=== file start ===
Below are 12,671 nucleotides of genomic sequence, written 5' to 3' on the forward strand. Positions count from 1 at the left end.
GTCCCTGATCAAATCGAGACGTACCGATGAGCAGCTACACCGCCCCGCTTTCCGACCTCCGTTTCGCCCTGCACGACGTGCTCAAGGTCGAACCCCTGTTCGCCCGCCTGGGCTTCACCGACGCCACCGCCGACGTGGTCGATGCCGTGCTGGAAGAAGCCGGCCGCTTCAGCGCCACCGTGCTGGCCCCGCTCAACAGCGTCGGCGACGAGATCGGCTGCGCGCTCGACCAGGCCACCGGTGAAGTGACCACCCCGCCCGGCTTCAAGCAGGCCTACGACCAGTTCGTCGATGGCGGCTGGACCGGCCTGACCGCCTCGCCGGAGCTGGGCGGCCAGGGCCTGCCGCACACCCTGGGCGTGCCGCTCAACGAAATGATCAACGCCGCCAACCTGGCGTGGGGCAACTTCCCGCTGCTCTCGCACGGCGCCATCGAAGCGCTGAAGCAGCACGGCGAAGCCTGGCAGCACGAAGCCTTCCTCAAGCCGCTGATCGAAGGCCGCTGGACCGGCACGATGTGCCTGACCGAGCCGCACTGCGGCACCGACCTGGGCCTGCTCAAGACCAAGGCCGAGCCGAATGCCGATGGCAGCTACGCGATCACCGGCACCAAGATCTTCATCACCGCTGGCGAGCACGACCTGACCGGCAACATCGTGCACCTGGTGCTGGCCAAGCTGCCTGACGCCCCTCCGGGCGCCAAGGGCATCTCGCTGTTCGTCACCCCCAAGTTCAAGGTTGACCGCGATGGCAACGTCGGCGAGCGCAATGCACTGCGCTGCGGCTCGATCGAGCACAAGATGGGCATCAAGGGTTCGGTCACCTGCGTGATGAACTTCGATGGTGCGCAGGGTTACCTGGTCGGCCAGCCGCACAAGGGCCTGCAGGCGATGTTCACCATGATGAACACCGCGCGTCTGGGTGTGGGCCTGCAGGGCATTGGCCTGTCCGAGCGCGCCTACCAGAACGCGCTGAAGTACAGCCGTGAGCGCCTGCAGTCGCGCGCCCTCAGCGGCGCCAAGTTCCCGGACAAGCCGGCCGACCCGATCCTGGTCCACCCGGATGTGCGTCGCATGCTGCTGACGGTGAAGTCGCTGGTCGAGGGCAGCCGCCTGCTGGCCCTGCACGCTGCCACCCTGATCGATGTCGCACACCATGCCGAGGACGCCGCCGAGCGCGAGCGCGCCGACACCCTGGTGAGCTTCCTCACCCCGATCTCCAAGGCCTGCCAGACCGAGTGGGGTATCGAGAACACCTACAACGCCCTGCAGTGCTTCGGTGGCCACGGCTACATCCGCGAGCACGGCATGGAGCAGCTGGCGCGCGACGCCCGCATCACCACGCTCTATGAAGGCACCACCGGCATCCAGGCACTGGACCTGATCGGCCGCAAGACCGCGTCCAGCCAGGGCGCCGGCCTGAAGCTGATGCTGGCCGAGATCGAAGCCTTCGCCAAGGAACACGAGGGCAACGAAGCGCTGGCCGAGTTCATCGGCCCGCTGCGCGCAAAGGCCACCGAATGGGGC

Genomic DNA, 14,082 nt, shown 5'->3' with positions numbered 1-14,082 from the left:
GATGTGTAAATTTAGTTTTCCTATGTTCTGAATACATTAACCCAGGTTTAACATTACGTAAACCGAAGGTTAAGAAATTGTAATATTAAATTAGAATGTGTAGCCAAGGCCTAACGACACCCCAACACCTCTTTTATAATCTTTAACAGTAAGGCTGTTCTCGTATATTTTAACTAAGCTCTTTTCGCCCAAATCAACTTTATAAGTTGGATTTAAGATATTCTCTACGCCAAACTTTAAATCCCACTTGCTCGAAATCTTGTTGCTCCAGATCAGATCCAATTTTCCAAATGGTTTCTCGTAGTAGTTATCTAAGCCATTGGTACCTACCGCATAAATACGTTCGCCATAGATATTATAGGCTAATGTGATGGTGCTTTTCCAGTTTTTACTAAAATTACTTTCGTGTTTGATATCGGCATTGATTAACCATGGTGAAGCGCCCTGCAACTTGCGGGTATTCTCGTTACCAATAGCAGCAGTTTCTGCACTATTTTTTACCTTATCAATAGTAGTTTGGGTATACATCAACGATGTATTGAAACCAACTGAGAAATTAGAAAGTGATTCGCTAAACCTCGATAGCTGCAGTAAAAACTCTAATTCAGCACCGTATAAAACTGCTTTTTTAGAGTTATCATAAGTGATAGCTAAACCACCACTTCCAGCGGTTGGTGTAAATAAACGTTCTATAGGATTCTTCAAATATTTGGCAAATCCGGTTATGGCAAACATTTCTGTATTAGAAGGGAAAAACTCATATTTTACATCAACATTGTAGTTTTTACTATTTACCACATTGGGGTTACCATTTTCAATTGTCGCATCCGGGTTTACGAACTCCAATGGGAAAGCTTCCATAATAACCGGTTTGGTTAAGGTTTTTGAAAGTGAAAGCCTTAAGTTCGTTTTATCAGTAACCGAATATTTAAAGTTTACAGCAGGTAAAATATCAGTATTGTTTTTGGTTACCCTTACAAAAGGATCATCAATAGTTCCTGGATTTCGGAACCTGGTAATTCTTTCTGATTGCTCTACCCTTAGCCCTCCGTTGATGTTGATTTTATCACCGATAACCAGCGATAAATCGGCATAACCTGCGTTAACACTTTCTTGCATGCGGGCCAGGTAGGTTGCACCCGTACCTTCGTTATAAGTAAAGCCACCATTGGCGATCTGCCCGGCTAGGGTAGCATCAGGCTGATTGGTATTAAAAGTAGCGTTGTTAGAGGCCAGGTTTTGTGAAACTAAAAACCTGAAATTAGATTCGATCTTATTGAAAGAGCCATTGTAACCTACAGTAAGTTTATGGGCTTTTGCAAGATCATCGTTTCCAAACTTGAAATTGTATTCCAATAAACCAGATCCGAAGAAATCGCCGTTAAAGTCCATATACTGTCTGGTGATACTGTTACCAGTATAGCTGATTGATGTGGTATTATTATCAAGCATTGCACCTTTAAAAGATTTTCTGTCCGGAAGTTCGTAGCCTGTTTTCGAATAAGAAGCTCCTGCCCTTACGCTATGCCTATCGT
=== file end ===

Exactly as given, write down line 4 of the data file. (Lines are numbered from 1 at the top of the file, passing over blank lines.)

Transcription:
GATGTGTAAATTTAGTTTTCCTATGTTCTGAATACATTAACCCAGGTTTAACATTACGTAAACCGAAGGTTAAGAAATTGTAATATTAAATTAGAATGTGTAGCCAAGGCCTAACGACACCCCAACACCTCTTTTATAATCTTTAACAGTAAGGCTGTTCTCGTATATTTTAACTAAGCTCTTTTCGCCCAAATCAACTTTATAAGTTGGATTTAAGATATTCTCTACGCCAAACTTTAAATCCCACTTGCTCGAAATCTTGTTGCTCCAGATCAGATCCAATTTTCCAAATGGTTTCTCGTAGTAGTTATCTAAGCCATTGGTACCTACCGCATAAATACGTTCGCCATAGATATTATAGGCTAATGTGATGGTGCTTTTCCAGTTTTTACTAAAATTACTTTCGTGTTTGATATCGGCATTGATTAACCATGGTGAAGCGCCCTGCAACTTGCGGGTATTCTCGTTACCAATAGCAGCAGTTTCTGCACTATTTTTTACCTTATCAATAGTAGTTTGGGTATACATCAACGATGTATTGAAACCAACTGAGAAATTAGAAAGTGATTCGCTAAACCTCGATAGCTGCAGTAAAAACTCTAATTCAGCACCGTATAAAACTGCTTTTTTAGAGTTATCATAAGTGATAGCTAAACCACCACTTCCAGCGGTTGGTGTAAATAAACGTTCTATAGGATTCTTCAAATATTTGGCAAATCCGGTTATGGCAAACATTTCTGTATTAGAAGGGAAAAACTCATATTTTACATCAACATTGTAGTTTTTACTATTTACCACATTGGGGTTACCATTTTCAATTGTCGCATCCGGGTTTACGAACTCCAATGGGAAAGCTTCCATAATAACCGGTTTGGTTAAGGTTTTTGAAAGTGAAAGCCTTAAGTTCGTTTTATCAGTAACCGAATATTTAAAGTTTACAGCAGGTAAAATATCAGTATTGTTTTTGGTTACCCTTACAAAAGGATCATCAATAGTTCCTGGATTTCGGAACCTGGTAATTCTTTCTGATTGCTCTACCCTTAGCCCTCCGTTGATGTTGATTTTATCACCGATAACCAGCGATAAATCGGCATAACCTGCGTTAACACTTTCTTGCATGCGGGCCAGGTAGGTTGCACCCGTACCTTCGTTATAAGTAAAGCCACCATTGGCGATCTGCCCGGCTAGGGTAGCATCAGGCTGATTGGTATTAAAAGTAGCGTTGTTAGAGGCCAGGTTTTGTGAAACTAAAAACCTGAAATTAGATTCGATCTTATTGAAAGAGCCATTGTAACCTACAGTAAGTTTATGGGCTTTTGCAAGATCATCGTTTCCAAACTTGAAATTGTATTCCAATAAACCAGATCCGAAGAAATCGCCGTTAAAGTCCATATACTGTCTGGTGATACTGTTACCAGTATAGCTGATTGATGTGGTATTATTATCAAGCATTGCACCTTTAAAAGATTTTCTGTCCGGAAGTTCGTAGCCTGTTTTCGAATAAGAAGCTCCTGCCCTTACGCTATGCCTATCGT